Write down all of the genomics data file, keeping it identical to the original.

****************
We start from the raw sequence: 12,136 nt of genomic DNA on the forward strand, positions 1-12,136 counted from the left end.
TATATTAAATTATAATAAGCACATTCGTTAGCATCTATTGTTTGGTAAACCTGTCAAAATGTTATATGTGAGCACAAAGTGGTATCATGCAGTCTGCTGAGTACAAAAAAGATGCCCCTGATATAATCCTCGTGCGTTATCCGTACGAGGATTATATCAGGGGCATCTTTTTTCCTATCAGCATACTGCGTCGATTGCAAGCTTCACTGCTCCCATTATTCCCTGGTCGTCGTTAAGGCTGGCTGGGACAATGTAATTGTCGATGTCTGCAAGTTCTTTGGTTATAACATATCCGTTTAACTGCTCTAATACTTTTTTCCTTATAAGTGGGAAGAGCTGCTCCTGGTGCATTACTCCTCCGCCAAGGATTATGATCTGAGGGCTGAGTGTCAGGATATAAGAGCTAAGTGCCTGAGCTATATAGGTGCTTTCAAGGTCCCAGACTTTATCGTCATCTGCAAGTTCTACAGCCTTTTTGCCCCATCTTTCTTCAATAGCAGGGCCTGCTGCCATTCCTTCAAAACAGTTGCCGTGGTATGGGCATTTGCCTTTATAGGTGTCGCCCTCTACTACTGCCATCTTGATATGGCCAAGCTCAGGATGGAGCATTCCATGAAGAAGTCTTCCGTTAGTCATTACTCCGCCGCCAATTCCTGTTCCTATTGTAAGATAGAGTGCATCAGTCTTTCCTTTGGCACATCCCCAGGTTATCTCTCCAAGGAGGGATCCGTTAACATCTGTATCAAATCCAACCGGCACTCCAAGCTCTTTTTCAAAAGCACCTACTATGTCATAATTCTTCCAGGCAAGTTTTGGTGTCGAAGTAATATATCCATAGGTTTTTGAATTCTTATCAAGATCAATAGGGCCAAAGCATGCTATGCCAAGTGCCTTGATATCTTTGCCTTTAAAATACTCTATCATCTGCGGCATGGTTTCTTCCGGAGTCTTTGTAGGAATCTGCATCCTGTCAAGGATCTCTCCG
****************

We start from the raw sequence: 12,136 nt of genomic DNA on the forward strand, positions 1-12,136 counted from the left end.
TATATTAAATTATAATAAGCACATTCGTTAGCATCTATTGTTTGGTAAACCTGTCAAAATGTTATATGTGAGCACAAAGTGGTATCATGCAGTCTGCTGAGTACAAAAAAGATGCCCCTGATATAATCCTCGTGCGTTATCCGTACGAGGATTATATCAGGGGCATCTTTTTTCCTATCAGCATACTGCGTCGATTGCAAGCTTCACTGCTCCCATTATTCCCTGGTCGTCGTTAAGGCTGGCTGGGACAATGTAATTGTCGATGTCTGCAAGTTCTTTGGTTATAACATATCCGTTTAACTGCTCTAATACTTTTTTCCTTATAAGTGGGAAGAGCTGCTCCTGGTGCATTACTCCTCCGCCAAGGATTATGATCTGAGGGCTGAGTGTCAGGATATAAGAGCTAAGTGCCTGAGCTATATAGGTGCTTTCAAGGTCCCAGACTTTATCGTCATCTGCAAGTTCTACAGCCTTTTTGCCCCATCTTTCTTCAATAGCAGGGCCTGCTGCCATTCCTTCAAAACAGTTGCCGTGGTATGGGCATTTGCCTTTATAGGTGTCGCCCTCTACTACTGCCATCTTGATATGGCCAAGCTCAGGATGGAGCATTCCATGAAGAAGTCTTCCGTTAGTCATTACTCCGCCGCCAATTCCTGTTCCTATTGTAAGATAGAGTGCATCAGTCTTTCCTTTGGCACATCCCCAGGTTATCTCTCCAAGGAGGGATCCGTTAACATCTGTATCAAATCCAACCGGCACTCCAAGCTCTTTTTCAAAAGCACCTACTATGTCATAATTCTTCCAGGCAAGTTTTGGTGTCGAAGTAATATATCCATAGGTTTTTGAATTCTTATCAAGATCAATAGGGCCAAAGCATGCTATGCCAAGTGCCTTGATATCTTTGCCTTTAAAATACTCTATCATCTGCGGCATGGTTTCTTCCGGAGTCTTTGTAGGAATCTGCATCCTGTCAAGGATCTCTCCG